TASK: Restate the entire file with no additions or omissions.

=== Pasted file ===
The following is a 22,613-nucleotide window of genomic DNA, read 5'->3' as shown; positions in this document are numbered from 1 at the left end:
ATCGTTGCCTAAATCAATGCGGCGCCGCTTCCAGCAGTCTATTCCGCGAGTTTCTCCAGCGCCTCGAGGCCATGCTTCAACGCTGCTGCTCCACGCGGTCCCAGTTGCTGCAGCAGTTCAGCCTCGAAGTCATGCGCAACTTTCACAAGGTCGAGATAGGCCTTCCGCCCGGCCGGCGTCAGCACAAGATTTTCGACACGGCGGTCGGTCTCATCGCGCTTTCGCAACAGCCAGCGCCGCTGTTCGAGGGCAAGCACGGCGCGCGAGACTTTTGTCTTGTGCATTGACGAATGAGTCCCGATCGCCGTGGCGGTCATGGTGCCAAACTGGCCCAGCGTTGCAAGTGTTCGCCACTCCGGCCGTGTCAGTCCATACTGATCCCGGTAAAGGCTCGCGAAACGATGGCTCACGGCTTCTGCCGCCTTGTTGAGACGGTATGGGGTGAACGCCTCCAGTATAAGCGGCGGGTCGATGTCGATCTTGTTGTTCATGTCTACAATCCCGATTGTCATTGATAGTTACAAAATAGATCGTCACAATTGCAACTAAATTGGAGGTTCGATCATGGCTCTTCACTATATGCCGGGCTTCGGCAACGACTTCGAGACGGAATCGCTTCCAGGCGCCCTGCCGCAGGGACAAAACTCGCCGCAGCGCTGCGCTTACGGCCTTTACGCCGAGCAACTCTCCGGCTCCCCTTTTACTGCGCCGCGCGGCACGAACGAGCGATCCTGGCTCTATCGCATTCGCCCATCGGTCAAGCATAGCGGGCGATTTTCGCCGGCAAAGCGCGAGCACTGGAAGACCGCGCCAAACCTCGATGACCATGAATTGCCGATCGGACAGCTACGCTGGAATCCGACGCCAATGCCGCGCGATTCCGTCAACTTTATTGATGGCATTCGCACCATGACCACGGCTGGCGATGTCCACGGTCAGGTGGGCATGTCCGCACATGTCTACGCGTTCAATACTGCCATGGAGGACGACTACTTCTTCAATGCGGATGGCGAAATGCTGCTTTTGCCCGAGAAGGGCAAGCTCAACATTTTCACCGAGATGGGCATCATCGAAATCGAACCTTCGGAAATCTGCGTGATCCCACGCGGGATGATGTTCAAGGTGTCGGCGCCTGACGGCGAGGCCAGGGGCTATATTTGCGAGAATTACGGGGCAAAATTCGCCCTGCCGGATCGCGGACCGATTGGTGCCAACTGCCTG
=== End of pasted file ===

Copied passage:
The following is a 22,613-nucleotide window of genomic DNA, read 5'->3' as shown; positions in this document are numbered from 1 at the left end:
ATCGTTGCCTAAATCAATGCGGCGCCGCTTCCAGCAGTCTATTCCGCGAGTTTCTCCAGCGCCTCGAGGCCATGCTTCAACGCTGCTGCTCCACGCGGTCCCAGTTGCTGCAGCAGTTCAGCCTCGAAGTCATGCGCAACTTTCACAAGGTCGAGATAGGCCTTCCGCCCGGCCGGCGTCAGCACAAGATTTTCGACACGGCGGTCGGTCTCATCGCGCTTTCGCAACAGCCAGCGCCGCTGTTCGAGGGCAAGCACGGCGCGCGAGACTTTTGTCTTGTGCATTGACGAATGAGTCCCGATCGCCGTGGCGGTCATGGTGCCAAACTGGCCCAGCGTTGCAAGTGTTCGCCACTCCGGCCGTGTCAGTCCATACTGATCCCGGTAAAGGCTCGCGAAACGATGGCTCACGGCTTCTGCCGCCTTGTTGAGACGGTATGGGGTGAACGCCTCCAGTATAAGCGGCGGGTCGATGTCGATCTTGTTGTTCATGTCTACAATCCCGATTGTCATTGATAGTTACAAAATAGATCGTCACAATTGCAACTAAATTGGAGGTTCGATCATGGCTCTTCACTATATGCCGGGCTTCGGCAACGACTTCGAGACGGAATCGCTTCCAGGCGCCCTGCCGCAGGGACAAAACTCGCCGCAGCGCTGCGCTTACGGCCTTTACGCCGAGCAACTCTCCGGCTCCCCTTTTACTGCGCCGCGCGGCACGAACGAGCGATCCTGGCTCTATCGCATTCGCCCATCGGTCAAGCATAGCGGGCGATTTTCGCCGGCAAAGCGCGAGCACTGGAAGACCGCGCCAAACCTCGATGACCATGAATTGCCGATCGGACAGCTACGCTGGAATCCGACGCCAATGCCGCGCGATTCCGTCAACTTTATTGATGGCATTCGCACCATGACCACGGCTGGCGATGTCCACGGTCAGGTGGGCATGTCCGCACATGTCTACGCGTTCAATACTGCCATGGAGGACGACTACTTCTTCAATGCGGATGGCGAAATGCTGCTTTTGCCCGAGAAGGGCAAGCTCAACATTTTCACCGAGATGGGCATCATCGAAATCGAACCTTCGGAAATCTGCGTGATCCCACGCGGGATGATGTTCAAGGTGTCGGCGCCTGACGGCGAGGCCAGGGGCTATATTTGCGAGAATTACGGGGCAAAATTCGCCCTGCCGGATCGCGGACCGATTGGTGCCAACTGCCTG